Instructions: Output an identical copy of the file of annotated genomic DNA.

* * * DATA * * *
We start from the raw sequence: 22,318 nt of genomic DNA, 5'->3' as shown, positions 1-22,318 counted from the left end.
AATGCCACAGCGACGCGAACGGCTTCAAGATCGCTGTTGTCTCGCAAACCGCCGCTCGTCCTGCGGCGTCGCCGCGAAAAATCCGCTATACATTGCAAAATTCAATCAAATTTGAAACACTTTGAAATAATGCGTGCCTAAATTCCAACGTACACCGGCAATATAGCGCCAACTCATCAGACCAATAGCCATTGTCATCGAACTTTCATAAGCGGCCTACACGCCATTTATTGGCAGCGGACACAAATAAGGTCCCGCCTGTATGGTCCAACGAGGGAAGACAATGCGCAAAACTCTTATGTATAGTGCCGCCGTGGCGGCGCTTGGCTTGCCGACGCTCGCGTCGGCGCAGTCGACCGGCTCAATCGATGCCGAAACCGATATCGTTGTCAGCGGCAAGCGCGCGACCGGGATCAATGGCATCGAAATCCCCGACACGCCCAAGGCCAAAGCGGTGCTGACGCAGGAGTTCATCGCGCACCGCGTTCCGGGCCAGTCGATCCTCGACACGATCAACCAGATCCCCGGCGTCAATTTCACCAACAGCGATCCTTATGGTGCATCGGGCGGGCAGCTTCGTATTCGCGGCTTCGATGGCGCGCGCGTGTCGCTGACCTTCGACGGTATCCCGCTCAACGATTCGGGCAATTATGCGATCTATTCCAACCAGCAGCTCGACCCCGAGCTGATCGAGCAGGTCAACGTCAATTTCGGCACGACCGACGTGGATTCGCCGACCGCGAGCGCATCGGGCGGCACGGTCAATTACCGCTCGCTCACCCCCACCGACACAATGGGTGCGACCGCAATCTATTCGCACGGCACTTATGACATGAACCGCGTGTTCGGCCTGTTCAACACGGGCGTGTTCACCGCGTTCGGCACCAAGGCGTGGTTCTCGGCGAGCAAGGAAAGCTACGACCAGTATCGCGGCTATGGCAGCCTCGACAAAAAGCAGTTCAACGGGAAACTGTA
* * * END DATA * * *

We start from the raw sequence: 22,318 nt of genomic DNA, 5'->3' as shown, positions 1-22,318 counted from the left end.
AATGCCACAGCGACGCGAACGGCTTCAAGATCGCTGTTGTCTCGCAAACCGCCGCTCGTCCTGCGGCGTCGCCGCGAAAAATCCGCTATACATTGCAAAATTCAATCAAATTTGAAACACTTTGAAATAATGCGTGCCTAAATTCCAACGTACACCGGCAATATAGCGCCAACTCATCAGACCAATAGCCATTGTCATCGAACTTTCATAAGCGGCCTACACGCCATTTATTGGCAGCGGACACAAATAAGGTCCCGCCTGTATGGTCCAACGAGGGAAGACAATGCGCAAAACTCTTATGTATAGTGCCGCCGTGGCGGCGCTTGGCTTGCCGACGCTCGCGTCGGCGCAGTCGACCGGCTCAATCGATGCCGAAACCGATATCGTTGTCAGCGGCAAGCGCGCGACCGGGATCAATGGCATCGAAATCCCCGACACGCCCAAGGCCAAAGCGGTGCTGACGCAGGAGTTCATCGCGCACCGCGTTCCGGGCCAGTCGATCCTCGACACGATCAACCAGATCCCCGGCGTCAATTTCACCAACAGCGATCCTTATGGTGCATCGGGCGGGCAGCTTCGTATTCGCGGCTTCGATGGCGCGCGCGTGTCGCTGACCTTCGACGGTATCCCGCTCAACGATTCGGGCAATTATGCGATCTATTCCAACCAGCAGCTCGACCCCGAGCTGATCGAGCAGGTCAACGTCAATTTCGGCACGACCGACGTGGATTCGCCGACCGCGAGCGCATCGGGCGGCACGGTCAATTACCGCTCGCTCACCCCCACCGACACAATGGGTGCGACCGCAATCTATTCGCACGGCACTTATGACATGAACCGCGTGTTCGGCCTGTTCAACACGGGCGTGTTCACCGCGTTCGGCACCAAGGCGTGGTTCTCGGCGAGCAAGGAAAGCTACGACCAGTATCGCGGCTATGGCAGCCTCGACAAAAAGCAGTTCAACGGGAAACTGTA